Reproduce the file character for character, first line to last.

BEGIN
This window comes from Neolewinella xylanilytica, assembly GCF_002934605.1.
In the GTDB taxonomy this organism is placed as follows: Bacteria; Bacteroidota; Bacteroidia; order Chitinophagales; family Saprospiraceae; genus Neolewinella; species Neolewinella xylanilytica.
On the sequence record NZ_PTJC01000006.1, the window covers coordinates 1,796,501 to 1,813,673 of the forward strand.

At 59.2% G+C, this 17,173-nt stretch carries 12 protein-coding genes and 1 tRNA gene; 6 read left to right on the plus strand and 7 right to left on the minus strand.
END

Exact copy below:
This window comes from Neolewinella xylanilytica, assembly GCF_002934605.1.
In the GTDB taxonomy this organism is placed as follows: Bacteria; Bacteroidota; Bacteroidia; order Chitinophagales; family Saprospiraceae; genus Neolewinella; species Neolewinella xylanilytica.
On the sequence record NZ_PTJC01000006.1, the window covers coordinates 1,796,501 to 1,813,673 of the forward strand.

At 59.2% G+C, this 17,173-nt stretch carries 12 protein-coding genes and 1 tRNA gene; 6 read left to right on the plus strand and 7 right to left on the minus strand.